SEAD 3 requires reporting by cleared individuals of identified data elements that relate to specific activities that may adversely impact their continued national security eligibility. Such activities include those related to foreign travel and foreign contacts. For example, SEAD 3 requires covered individuals to obtain agency approval prior to unofficial foreign travel. Cognizant Security Agencies (“CSAs”) shall conduct an analysis of such reported activities to determine whether they constitute a threat to national security.

Incorporation of Section 842 of NDAA

The Final Rule also implements provisions of Section 842 of the National Defense Authorization Act of 2019 (“NDAA”) that likewise affect government contractors. Section 842 removes the requirement for National Technology and Industrial Base (“NTIB”) entities (i.e., entities in the industrial bases of the United States and Australia, Canada, and the United Kingdom) operating under a special security agreement to obtain a national interest determination (“NID”) to access “proscribed information.” “Proscribed information” is information that is:

  • Classified at the level of top secret;
  • Communications security information (excluding controlled cryptographic items when un-keyed or utilized with unclassified keys);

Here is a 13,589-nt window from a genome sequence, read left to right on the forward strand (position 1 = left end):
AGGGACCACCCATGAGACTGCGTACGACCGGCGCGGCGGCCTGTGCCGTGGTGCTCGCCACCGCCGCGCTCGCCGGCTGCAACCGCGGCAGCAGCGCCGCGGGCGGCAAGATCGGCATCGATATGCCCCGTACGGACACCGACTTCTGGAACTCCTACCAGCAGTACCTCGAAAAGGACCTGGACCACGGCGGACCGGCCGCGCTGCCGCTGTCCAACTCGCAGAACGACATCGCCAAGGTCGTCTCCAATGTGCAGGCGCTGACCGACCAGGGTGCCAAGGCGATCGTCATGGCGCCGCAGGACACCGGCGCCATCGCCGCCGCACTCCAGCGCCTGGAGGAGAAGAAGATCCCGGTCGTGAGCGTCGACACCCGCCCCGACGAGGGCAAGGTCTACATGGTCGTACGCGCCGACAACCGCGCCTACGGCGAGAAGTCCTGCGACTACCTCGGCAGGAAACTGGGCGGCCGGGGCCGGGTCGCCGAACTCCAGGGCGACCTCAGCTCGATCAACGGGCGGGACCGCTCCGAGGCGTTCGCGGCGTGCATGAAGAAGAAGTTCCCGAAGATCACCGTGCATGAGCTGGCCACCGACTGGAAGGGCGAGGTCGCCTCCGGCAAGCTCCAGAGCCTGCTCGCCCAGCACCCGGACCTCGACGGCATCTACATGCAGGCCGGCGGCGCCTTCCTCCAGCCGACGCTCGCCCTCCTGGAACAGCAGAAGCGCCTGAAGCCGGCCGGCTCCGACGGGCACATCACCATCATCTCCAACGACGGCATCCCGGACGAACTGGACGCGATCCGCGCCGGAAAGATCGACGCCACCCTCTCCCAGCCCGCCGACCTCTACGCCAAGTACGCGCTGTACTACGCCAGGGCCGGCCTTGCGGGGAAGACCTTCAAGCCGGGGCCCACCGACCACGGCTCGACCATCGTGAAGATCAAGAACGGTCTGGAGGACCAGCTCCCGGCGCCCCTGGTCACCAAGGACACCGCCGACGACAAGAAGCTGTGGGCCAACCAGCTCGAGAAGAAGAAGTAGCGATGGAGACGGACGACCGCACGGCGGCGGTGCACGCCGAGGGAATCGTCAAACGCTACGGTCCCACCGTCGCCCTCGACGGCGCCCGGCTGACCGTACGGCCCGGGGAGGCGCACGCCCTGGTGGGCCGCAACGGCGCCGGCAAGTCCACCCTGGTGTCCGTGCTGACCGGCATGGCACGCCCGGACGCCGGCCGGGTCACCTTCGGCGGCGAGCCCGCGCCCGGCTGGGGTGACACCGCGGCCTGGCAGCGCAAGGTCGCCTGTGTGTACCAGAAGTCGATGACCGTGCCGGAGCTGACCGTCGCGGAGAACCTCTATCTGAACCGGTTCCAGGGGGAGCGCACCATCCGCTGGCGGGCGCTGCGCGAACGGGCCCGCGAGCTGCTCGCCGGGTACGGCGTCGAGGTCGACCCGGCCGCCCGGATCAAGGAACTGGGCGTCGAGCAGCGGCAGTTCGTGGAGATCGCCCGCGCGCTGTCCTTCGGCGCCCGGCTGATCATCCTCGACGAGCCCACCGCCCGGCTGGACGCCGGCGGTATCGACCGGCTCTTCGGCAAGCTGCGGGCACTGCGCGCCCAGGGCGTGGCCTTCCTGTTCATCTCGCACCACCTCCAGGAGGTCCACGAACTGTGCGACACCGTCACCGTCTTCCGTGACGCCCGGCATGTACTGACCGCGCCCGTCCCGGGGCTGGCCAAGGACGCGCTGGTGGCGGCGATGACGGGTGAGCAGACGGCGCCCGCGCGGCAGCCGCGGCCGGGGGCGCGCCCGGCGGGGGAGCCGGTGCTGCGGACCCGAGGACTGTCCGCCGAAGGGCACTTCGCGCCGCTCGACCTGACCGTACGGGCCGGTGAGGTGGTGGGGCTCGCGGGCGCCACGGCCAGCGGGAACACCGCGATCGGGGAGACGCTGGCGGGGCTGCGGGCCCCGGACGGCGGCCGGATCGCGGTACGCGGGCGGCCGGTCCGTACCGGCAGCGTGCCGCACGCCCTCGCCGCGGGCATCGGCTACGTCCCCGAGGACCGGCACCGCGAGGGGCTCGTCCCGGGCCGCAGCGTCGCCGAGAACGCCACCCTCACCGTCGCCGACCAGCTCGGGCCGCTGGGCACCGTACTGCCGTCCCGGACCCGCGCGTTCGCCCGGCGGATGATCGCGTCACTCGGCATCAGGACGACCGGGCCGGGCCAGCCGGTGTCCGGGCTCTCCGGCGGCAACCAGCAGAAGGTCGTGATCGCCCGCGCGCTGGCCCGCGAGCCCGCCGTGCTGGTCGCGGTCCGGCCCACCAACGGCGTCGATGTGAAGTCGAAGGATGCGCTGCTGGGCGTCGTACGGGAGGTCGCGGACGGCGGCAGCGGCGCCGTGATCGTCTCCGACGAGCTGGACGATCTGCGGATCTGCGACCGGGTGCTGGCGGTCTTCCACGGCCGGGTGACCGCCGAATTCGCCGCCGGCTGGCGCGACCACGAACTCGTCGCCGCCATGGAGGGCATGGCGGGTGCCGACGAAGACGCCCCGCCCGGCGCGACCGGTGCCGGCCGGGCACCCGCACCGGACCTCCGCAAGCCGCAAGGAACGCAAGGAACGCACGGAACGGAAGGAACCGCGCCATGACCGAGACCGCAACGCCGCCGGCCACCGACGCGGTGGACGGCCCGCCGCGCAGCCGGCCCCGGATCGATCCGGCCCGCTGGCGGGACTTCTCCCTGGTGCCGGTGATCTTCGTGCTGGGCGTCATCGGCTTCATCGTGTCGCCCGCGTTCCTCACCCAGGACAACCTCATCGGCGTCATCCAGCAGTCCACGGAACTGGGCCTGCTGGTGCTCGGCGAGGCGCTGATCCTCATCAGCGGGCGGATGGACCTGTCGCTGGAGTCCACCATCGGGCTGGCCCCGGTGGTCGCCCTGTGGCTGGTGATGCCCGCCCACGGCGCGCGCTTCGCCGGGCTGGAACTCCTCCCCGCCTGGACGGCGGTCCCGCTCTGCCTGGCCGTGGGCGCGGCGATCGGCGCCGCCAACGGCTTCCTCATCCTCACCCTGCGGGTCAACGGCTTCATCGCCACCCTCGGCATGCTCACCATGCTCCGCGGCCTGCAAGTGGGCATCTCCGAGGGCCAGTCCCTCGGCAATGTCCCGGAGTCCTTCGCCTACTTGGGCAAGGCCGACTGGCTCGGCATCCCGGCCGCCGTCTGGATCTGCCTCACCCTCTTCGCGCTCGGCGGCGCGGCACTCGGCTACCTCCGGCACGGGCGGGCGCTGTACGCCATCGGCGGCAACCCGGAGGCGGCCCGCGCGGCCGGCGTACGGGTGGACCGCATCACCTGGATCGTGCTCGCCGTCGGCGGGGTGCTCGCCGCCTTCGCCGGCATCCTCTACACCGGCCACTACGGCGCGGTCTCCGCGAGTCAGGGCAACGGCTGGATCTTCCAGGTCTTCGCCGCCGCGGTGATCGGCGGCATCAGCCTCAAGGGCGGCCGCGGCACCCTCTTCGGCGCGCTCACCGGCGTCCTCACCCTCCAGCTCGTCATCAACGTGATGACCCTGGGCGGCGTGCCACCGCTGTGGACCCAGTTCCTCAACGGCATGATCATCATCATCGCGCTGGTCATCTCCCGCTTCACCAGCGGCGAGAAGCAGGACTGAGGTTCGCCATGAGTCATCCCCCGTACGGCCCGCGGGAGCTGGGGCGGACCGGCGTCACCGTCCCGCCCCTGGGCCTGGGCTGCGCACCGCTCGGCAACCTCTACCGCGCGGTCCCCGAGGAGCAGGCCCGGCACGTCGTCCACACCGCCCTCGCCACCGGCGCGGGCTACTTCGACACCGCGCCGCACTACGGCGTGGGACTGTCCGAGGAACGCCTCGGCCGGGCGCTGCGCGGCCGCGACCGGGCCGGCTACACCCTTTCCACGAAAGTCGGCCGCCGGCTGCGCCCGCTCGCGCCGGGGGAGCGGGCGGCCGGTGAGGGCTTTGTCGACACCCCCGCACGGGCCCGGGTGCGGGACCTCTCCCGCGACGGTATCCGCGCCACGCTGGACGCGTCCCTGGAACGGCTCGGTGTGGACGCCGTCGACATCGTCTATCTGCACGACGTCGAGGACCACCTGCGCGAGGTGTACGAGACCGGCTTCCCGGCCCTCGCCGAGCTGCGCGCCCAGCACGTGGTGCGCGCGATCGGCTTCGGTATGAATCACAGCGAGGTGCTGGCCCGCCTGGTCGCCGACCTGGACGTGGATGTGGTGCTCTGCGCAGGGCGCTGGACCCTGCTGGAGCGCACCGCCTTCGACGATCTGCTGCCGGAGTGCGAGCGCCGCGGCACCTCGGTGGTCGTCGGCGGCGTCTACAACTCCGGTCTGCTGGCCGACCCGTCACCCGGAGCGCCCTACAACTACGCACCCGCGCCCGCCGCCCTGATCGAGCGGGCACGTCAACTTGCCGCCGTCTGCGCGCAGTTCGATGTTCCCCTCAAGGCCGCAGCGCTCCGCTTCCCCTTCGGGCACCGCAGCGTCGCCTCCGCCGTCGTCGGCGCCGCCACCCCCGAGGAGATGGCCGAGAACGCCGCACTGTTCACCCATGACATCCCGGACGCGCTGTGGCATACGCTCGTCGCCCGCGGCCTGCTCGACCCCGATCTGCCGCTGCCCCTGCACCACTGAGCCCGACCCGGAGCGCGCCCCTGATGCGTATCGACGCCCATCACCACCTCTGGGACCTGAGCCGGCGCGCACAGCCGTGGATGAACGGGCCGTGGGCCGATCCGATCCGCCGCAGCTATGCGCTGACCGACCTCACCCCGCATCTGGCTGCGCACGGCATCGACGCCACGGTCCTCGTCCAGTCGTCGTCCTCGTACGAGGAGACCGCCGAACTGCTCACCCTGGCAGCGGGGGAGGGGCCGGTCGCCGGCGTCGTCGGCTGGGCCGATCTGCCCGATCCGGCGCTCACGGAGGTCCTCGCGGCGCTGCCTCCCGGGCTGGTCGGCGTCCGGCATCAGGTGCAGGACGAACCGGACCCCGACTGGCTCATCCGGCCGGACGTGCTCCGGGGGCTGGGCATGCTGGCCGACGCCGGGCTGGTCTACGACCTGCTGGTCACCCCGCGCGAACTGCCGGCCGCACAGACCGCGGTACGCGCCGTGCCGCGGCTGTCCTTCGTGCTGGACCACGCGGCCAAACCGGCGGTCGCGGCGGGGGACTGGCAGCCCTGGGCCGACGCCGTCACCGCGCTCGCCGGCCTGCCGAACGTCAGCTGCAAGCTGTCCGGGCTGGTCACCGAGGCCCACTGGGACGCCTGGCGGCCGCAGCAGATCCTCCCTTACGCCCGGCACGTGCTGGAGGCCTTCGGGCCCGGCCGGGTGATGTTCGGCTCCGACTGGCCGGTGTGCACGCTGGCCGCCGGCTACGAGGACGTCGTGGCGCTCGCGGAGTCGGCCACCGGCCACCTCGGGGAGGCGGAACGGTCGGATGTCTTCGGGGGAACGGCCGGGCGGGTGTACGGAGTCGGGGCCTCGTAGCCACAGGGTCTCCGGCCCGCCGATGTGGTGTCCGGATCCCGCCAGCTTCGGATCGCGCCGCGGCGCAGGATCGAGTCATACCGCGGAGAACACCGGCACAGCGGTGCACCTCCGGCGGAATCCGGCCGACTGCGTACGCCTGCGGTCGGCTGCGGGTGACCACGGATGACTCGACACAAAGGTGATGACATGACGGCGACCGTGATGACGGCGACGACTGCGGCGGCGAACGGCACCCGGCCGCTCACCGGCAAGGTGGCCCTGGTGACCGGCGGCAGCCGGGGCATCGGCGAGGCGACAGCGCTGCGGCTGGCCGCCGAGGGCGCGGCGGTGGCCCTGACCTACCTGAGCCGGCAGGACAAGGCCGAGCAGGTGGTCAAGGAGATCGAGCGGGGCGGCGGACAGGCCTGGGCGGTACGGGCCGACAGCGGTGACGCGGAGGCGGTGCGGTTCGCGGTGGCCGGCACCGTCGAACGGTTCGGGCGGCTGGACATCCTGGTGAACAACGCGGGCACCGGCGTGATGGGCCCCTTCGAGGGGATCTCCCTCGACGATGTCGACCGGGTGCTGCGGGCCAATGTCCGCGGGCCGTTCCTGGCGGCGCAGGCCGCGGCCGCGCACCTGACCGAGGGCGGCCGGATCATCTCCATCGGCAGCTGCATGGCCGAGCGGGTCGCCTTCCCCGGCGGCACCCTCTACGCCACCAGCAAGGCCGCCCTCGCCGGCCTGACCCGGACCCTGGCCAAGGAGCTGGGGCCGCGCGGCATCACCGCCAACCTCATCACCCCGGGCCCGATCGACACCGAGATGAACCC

• Restricted Data (as defined in section 11 of the Atomic Energy Act of 1954, as amended (42 United States Code (U.S.C.) 2014));
  • special access program information under section 4.3 of E.O. 13526 (75 FR 707; 50 U.S.C. 3161 note) or successor order; or
  • designated as sensitive compartmented information, as defined in Intelligence Community Directive 703, “Protection of National Intelligence, Including Sensitive Compartmented Information.”

Prior to the change implemented by the Final Rule, all entities under foreign ownership, control, or influence (“FOCI”) that are cleared by a special security agreement (“SSA”) were required to complete an NID before being granted access to proscribed information. An SSA is one of the mechanisms employed by the U.S. Government to mitigate national security risks posed by FOCI to an acceptable level, as determined by the CSA.

This provision in the Final Rule has limited effect because it only applies to NTIB entities under FOCI. However, this is an important change for covered NTIB entities because it will allow them to begin performing on contracts that require access to proscribed information without having to wait on an NID, removing contract performance delays.

The DoD is accepting public comment on the Final Rule until February 19, 2021. If you would like to submit a public comment or need assistance understanding the changes from the Final Rule, please do not hesitate to contact the attorneys at Torres Law.

 

[1] National Industrial Security Program Operating Manual (NISPOM), 85 Fed. Reg. 83,300 (Dec. 20, 2020), available at https://www.govinfo.gov/content/pkg/FR-2020-12-21/pdf/2020-27698.pdf.